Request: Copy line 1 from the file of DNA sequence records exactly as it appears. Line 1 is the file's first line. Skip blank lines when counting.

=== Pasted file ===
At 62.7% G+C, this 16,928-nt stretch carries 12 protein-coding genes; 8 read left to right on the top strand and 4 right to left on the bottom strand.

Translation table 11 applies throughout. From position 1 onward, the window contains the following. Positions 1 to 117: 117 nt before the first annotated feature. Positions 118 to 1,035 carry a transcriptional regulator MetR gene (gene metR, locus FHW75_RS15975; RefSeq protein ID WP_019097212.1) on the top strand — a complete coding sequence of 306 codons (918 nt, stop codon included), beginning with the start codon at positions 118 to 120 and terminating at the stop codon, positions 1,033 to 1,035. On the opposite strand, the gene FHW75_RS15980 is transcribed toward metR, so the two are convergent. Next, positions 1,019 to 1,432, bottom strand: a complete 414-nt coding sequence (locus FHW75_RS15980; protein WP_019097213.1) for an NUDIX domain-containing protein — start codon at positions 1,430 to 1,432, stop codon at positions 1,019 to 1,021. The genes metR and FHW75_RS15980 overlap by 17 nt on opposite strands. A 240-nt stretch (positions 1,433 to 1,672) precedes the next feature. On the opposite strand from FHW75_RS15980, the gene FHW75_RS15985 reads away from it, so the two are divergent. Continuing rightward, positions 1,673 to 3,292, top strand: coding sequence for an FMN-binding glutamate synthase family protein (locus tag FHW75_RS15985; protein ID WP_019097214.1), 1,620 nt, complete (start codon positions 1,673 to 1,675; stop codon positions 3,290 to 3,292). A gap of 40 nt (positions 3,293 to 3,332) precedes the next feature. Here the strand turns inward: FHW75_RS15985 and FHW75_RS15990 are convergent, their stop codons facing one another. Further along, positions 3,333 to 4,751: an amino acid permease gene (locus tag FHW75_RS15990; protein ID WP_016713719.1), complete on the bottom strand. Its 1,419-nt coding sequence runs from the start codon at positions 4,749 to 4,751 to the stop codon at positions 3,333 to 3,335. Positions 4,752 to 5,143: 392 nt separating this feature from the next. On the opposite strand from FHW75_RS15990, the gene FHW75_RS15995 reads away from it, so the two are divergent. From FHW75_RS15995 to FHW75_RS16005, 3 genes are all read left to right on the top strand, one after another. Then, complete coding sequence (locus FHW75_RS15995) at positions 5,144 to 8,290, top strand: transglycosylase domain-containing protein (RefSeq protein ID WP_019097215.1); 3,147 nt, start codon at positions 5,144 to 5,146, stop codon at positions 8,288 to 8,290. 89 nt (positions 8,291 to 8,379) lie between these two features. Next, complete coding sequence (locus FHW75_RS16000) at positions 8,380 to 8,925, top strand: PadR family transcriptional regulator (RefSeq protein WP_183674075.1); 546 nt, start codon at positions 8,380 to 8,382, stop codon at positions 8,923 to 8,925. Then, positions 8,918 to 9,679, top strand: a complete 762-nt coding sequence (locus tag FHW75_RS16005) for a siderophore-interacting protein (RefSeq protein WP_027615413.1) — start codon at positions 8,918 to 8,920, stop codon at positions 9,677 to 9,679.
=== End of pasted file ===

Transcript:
At 62.7% G+C, this 16,928-nt stretch carries 12 protein-coding genes; 8 read left to right on the top strand and 4 right to left on the bottom strand.